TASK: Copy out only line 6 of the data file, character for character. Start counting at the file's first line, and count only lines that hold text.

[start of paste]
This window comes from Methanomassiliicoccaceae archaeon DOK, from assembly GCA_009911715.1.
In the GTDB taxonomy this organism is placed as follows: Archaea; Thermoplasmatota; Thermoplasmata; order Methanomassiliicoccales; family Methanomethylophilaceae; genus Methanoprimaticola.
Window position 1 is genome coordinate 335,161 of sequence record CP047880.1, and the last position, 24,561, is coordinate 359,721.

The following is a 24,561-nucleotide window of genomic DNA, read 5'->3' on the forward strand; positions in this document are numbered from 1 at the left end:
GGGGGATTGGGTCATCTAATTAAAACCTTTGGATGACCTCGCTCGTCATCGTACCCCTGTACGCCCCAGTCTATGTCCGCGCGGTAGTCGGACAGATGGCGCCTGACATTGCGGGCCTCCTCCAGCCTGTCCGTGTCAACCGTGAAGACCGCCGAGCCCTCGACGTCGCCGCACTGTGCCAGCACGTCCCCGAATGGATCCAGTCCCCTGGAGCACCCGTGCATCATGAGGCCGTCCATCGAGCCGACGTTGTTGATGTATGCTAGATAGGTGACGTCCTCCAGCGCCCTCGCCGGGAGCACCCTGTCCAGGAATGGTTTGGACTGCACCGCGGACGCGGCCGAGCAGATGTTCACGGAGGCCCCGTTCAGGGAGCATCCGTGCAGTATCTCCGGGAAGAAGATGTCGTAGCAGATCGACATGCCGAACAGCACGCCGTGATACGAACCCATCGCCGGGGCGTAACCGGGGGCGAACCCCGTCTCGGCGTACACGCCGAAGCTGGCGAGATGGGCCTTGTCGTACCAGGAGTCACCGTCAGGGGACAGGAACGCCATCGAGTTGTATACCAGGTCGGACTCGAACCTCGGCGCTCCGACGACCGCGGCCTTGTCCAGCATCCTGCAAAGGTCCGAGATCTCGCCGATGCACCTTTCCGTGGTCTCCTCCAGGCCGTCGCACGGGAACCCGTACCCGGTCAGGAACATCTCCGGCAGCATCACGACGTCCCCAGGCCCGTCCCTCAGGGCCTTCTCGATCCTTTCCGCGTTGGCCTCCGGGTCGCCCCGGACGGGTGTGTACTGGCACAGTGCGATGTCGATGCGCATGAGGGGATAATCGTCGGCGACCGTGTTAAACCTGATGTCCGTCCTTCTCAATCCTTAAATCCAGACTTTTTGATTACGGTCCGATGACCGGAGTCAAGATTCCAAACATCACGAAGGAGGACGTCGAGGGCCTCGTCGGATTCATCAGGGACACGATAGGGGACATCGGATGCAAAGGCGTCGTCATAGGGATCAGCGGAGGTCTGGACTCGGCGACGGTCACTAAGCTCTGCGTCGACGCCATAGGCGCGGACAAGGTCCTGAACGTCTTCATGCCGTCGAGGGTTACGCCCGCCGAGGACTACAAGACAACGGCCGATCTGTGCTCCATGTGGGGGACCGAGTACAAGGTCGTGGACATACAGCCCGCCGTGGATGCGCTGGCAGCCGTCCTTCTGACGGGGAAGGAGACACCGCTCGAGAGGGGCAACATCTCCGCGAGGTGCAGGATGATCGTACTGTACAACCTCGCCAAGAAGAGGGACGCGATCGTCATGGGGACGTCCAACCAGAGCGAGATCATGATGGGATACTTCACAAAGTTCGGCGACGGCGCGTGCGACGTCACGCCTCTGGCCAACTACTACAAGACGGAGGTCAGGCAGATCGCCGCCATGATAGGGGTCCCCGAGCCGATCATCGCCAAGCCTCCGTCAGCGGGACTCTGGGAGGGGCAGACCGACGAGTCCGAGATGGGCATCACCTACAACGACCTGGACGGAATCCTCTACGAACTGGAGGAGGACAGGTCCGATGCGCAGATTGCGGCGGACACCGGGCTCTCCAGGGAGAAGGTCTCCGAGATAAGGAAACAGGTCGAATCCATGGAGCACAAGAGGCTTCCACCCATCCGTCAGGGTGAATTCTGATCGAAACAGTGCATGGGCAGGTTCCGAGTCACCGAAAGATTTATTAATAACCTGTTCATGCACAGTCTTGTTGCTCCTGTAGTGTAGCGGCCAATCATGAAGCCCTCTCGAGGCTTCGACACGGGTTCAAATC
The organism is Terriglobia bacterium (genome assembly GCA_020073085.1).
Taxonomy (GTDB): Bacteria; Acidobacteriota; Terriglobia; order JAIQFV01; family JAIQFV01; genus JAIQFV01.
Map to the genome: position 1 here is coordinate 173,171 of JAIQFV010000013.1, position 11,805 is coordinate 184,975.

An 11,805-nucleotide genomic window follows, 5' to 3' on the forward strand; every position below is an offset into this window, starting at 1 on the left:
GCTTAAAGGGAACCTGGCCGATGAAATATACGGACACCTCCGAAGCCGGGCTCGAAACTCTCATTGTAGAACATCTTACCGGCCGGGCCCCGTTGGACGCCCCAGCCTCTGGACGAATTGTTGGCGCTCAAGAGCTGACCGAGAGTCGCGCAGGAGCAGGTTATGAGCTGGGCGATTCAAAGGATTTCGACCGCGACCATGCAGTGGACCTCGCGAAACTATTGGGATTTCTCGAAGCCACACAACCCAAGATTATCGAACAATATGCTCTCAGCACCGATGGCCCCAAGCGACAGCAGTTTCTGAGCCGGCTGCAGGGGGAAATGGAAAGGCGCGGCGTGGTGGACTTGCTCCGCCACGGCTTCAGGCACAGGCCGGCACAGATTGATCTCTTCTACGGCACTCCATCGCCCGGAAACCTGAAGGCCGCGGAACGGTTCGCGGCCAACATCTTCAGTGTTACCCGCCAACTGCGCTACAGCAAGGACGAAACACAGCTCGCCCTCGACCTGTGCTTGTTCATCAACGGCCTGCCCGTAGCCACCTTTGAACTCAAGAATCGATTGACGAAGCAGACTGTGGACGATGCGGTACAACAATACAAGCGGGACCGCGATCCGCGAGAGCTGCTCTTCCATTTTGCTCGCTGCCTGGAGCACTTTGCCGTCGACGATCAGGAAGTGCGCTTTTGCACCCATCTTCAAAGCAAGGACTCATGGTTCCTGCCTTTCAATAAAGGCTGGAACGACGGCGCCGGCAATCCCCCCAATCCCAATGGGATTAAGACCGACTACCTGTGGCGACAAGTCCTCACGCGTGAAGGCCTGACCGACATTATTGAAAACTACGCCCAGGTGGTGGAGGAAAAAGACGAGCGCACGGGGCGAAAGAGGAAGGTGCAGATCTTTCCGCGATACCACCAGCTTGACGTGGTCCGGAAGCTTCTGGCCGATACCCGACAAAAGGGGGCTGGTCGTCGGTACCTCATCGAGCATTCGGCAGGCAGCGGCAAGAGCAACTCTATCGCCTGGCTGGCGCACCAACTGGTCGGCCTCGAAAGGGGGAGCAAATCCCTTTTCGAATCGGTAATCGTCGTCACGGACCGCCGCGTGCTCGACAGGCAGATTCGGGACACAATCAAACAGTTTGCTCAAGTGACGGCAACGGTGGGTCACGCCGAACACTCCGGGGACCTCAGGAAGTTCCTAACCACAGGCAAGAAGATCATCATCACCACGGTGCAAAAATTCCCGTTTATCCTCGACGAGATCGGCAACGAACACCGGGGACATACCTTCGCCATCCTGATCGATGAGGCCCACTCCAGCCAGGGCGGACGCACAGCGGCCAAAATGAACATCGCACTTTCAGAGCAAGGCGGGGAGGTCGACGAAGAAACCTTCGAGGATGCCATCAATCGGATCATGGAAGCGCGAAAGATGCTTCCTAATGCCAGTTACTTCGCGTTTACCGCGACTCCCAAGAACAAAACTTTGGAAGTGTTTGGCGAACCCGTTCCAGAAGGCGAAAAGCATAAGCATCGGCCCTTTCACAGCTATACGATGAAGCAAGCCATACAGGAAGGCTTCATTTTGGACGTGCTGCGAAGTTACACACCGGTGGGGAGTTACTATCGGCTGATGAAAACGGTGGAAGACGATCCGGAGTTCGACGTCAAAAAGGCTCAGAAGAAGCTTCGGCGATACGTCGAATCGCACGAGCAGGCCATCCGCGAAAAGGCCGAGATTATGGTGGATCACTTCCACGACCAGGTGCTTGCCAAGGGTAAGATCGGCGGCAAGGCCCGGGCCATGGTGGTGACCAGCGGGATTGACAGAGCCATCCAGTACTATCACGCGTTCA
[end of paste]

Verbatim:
The organism is Terriglobia bacterium (genome assembly GCA_020073085.1).